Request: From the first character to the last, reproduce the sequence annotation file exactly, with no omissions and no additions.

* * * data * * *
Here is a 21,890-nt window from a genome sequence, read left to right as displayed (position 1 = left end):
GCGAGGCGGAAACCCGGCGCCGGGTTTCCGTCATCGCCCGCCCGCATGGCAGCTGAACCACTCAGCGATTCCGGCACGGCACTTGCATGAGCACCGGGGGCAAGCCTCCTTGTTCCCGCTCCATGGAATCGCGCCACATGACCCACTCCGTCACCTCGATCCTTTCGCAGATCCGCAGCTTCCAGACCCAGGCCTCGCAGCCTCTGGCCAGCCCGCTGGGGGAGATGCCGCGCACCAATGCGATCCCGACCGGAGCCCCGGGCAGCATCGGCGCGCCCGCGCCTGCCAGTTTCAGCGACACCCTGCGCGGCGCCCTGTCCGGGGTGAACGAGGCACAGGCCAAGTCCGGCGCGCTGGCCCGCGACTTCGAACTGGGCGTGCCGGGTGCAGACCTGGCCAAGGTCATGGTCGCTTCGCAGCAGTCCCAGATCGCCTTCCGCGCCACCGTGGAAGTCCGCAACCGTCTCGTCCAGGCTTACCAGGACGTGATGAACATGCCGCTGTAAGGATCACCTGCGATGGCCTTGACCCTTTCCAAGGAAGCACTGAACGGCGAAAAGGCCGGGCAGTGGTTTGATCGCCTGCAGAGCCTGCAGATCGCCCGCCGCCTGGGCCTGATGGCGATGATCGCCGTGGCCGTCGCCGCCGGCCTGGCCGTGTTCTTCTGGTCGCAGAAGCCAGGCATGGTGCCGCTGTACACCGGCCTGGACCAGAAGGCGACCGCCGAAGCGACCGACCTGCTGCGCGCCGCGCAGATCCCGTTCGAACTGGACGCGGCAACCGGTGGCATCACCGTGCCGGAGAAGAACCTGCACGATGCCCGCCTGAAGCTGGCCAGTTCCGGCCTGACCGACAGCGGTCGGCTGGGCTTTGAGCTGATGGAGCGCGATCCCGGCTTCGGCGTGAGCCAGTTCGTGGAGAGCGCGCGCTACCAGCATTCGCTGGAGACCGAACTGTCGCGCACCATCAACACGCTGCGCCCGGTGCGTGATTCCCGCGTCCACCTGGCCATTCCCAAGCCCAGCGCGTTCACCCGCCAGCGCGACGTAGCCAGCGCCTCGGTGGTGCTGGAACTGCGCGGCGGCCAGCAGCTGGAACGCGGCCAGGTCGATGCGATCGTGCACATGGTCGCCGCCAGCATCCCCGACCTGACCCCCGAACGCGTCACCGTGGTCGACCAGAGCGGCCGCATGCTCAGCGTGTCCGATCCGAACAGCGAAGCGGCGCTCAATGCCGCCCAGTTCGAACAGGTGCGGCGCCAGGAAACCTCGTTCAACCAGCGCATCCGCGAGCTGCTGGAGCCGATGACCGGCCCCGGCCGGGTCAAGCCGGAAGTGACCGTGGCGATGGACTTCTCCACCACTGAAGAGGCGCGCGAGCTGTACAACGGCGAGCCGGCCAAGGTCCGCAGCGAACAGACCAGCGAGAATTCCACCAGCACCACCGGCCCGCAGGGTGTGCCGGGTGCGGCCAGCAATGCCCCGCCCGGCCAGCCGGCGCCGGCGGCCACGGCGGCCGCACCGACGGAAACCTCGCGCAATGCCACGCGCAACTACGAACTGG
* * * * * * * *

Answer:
Here is a 21,890-nt window from a genome sequence, read left to right as displayed (position 1 = left end):
GCGAGGCGGAAACCCGGCGCCGGGTTTCCGTCATCGCCCGCCCGCATGGCAGCTGAACCACTCAGCGATTCCGGCACGGCACTTGCATGAGCACCGGGGGCAAGCCTCCTTGTTCCCGCTCCATGGAATCGCGCCACATGACCCACTCCGTCACCTCGATCCTTTCGCAGATCCGCAGCTTCCAGACCCAGGCCTCGCAGCCTCTGGCCAGCCCGCTGGGGGAGATGCCGCGCACCAATGCGATCCCGACCGGAGCCCCGGGCAGCATCGGCGCGCCCGCGCCTGCCAGTTTCAGCGACACCCTGCGCGGCGCCCTGTCCGGGGTGAACGAGGCACAGGCCAAGTCCGGCGCGCTGGCCCGCGACTTCGAACTGGGCGTGCCGGGTGCAGACCTGGCCAAGGTCATGGTCGCTTCGCAGCAGTCCCAGATCGCCTTCCGCGCCACCGTGGAAGTCCGCAACCGTCTCGTCCAGGCTTACCAGGACGTGATGAACATGCCGCTGTAAGGATCACCTGCGATGGCCTTGACCCTTTCCAAGGAAGCACTGAACGGCGAAAAGGCCGGGCAGTGGTTTGATCGCCTGCAGAGCCTGCAGATCGCCCGCCGCCTGGGCCTGATGGCGATGATCGCCGTGGCCGTCGCCGCCGGCCTGGCCGTGTTCTTCTGGTCGCAGAAGCCAGGCATGGTGCCGCTGTACACCGGCCTGGACCAGAAGGCGACCGCCGAAGCGACCGACCTGCTGCGCGCCGCGCAGATCCCGTTCGAACTGGACGCGGCAACCGGTGGCATCACCGTGCCGGAGAAGAACCTGCACGATGCCCGCCTGAAGCTGGCCAGTTCCGGCCTGACCGACAGCGGTCGGCTGGGCTTTGAGCTGATGGAGCGCGATCCCGGCTTCGGCGTGAGCCAGTTCGTGGAGAGCGCGCGCTACCAGCATTCGCTGGAGACCGAACTGTCGCGCACCATCAACACGCTGCGCCCGGTGCGTGATTCCCGCGTCCACCTGGCCATTCCCAAGCCCAGCGCGTTCACCCGCCAGCGCGACGTAGCCAGCGCCTCGGTGGTGCTGGAACTGCGCGGCGGCCAGCAGCTGGAACGCGGCCAGGTCGATGCGATCGTGCACATGGTCGCCGCCAGCATCCCCGACCTGACCCCCGAACGCGTCACCGTGGTCGACCAGAGCGGCCGCATGCTCAGCGTGTCCGATCCGAACAGCGAAGCGGCGCTCAATGCCGCCCAGTTCGAACAGGTGCGGCGCCAGGAAACCTCGTTCAACCAGCGCATCCGCGAGCTGCTGGAGCCGATGACCGGCCCCGGCCGGGTCAAGCCGGAAGTGACCGTGGCGATGGACTTCTCCACCACTGAAGAGGCGCGCGAGCTGTACAACGGCGAGCCGGCCAAGGTCCGCAGCGAACAGACCAGCGAGAATTCCACCAGCACCACCGGCCCGCAGGGTGTGCCGGGTGCGGCCAGCAATGCCCCGCCCGGCCAGCCGGCGCCGGCGGCCACGGCGGCCGCACCGACGGAAACCTCGCGCAATGCCACGCGCAACTACGAACTGG